Auto-Biography 23: Caravan of Love
Unless you live under a highway, an empty box has no intrinsic value; it’s what’s inside that counts. The Dodge Grand Caravan we bought in 1992 was little more than a big dumb box on wheels. But by the time I got rid of it fifteen years later, I’d filled the Caravan with a lifetime of family memories.
Needless to say, it all started with the birth of my youngest son. Since I delivered Will at home myself (the midwife was stuck in traffic), the memories of his delivery are all-too vivid. I’ll skip the details here. Suffice it to say, his arrival triggered a strong and sensible desire for three door transportation.
Harboring well-founded suspicions about Chryslers’ reliability, I had my eye on a Toyota Previa. But Stephanie had exacting specifications: our minivan had to have room for a large stroller behind the last seat AND the bass-viol of one of the school carpoolers. The Dodge Boys’ best vanquished the Toy.
Back in ’92, demand for Caravans outstripped supply; we paid close to list price. Today, our $22k would be worth $32k. I see new Caravans advertised for under $20k. That 40 percent drop in transaction price says a lot about Chrysler’s woes.
Anyway, I should have skipped the optional four-speed transmission and ABS brakes; I’d have saved money up front and endless trips to the dealer. I went through four rubber-band “Ultramatic” transmissions before receiving one (at 88k miles) that lasted the duration.
The Caravan’s Bendix ABS brakes were so notoriously unreliable (and unsafe) that Chrysler was forced to offer a lifetime warranty. Which I used on a regular basis, returning to the dealer every couple of years to have the ABS pump replaced.
The last time, just six months ago, was almost comical. I reckon it would have been cheaper for Chrysler to buy back the remaining ’92-’93 ABS-equipped Caravans rather than constantly replace the offending unit.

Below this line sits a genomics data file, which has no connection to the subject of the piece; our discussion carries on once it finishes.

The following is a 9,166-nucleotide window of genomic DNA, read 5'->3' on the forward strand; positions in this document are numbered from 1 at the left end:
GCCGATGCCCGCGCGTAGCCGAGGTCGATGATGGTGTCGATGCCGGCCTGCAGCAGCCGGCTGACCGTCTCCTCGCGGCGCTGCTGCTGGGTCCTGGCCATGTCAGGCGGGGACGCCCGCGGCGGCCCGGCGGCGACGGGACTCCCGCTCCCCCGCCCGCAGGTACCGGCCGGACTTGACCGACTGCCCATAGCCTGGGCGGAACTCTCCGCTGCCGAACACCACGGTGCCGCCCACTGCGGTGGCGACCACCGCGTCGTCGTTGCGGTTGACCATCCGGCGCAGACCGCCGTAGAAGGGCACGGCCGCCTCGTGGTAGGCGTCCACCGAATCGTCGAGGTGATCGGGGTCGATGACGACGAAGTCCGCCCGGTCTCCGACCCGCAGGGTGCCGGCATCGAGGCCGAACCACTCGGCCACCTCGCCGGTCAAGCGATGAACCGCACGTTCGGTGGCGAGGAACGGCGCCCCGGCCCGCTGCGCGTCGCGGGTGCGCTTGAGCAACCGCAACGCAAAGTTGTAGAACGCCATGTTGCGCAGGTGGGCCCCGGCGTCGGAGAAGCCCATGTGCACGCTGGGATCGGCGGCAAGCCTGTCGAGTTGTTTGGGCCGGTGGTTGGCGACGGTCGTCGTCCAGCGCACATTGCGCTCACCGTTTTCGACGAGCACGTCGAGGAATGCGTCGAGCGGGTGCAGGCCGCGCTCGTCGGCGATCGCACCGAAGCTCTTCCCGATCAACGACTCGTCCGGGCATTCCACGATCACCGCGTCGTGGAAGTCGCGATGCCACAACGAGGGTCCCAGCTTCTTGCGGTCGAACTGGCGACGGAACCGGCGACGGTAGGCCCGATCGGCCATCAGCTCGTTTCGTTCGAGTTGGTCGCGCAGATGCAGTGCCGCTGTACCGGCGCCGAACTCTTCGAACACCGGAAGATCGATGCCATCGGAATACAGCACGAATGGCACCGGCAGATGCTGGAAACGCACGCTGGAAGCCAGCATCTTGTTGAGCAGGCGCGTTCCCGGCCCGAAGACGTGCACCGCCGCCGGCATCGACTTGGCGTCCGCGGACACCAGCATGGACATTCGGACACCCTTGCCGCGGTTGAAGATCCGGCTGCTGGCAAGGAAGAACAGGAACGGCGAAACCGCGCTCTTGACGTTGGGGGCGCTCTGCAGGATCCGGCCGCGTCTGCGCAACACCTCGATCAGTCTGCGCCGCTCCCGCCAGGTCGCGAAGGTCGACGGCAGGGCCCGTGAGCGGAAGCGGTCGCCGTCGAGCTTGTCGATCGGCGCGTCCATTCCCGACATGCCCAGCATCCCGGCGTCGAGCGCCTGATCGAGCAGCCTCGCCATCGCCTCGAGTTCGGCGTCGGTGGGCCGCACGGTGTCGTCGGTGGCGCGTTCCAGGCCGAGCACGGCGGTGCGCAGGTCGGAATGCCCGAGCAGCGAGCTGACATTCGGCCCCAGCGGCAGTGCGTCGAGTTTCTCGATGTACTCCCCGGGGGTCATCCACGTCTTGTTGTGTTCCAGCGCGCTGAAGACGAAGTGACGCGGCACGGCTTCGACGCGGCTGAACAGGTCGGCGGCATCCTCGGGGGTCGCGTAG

Don’t get me wrong: Chrysler’s minivans were a breakthrough in 1984. A big box with car-like feel, performance and handling was new and overdue. (VW’s van was the ultimate wheeled box, but lacked the requisite passenger-car characteristics.) The Dodge Caravan made boxes both palatable and madly popular, especially when the long wheelbase version and V6 came along.
It was the family bus, and I’ve always enjoyed being a bus driver. From our very first family vacation to dozens of school field-trips, from guided tours all over California and Oregon to canoe trips to Waldo Lake, right to this spring’s full-family trip to the Portland car show, every time I heard the Caravan’s sliding door slam shut on a load of passengers, I felt fulfilled.
Looking into the rear-view mirror and seeing a half-dozen sleeping heads keeled-over in all directions while streaking across the high desert at the ton made me feel wonderfully alive and perfectly useful.
My utility was obvious enough when I repaired the Caravan’s smashed-in front end using a come-along and junk-yard parts. My older son had the inevitable first rear-ender; the van wasn’t worth collision coverage. The Dodge ended looking up like a veteran boxer’s face: functional, asymmetrical and not very pretty.
During the same son’s amateur cinematography phase, the van was as a rolling camera platform, shooting from the opened side door. Unfortunately, a spirited braking maneuver sent the door crashing forward, never to close with again with its original precision.
My younger son and I yanked the seats out and turned it into an impromptu camper for rambling trips into the Sierras. The Caravan became the inspiration for a Dodge camper (soon to appear).
For the first eight years, the Caravan was Stephanie’s ride. When we sold the Jeep and bought the Forester, she fell in love with the Subie. Since I work from home or use my old truck for building projects, the van I never wanted fell into my hands.
As a tall not-quite-dead white man, I began to increasingly appreciate the roomy front seat real-estate. So I started using it as a dry and warm alternative to the breezy pick-up in Oregon’s long wet winters. Lumber, sheets of plywood and drywall, appliances, you name it, it all slipped readily into the big box. I grudgingly suffered its practicality on weekdays, knowing that the Forester was on tap for weekend recreation.
One day, a couple of months ago, I just couldn’t face the plodding Caravan any more. I had to have something that brought a smile to my face, even on the run to Home Depot. It had to be efficient and haul my gangly fifteen year-old son and his friends around without feeling their knees in my backside.
The solution was another box, but smaller and frisky: a (gen 1) Scion xB. I’m off to a running start, filling it up with memories.
More by Paul Niedermeyer
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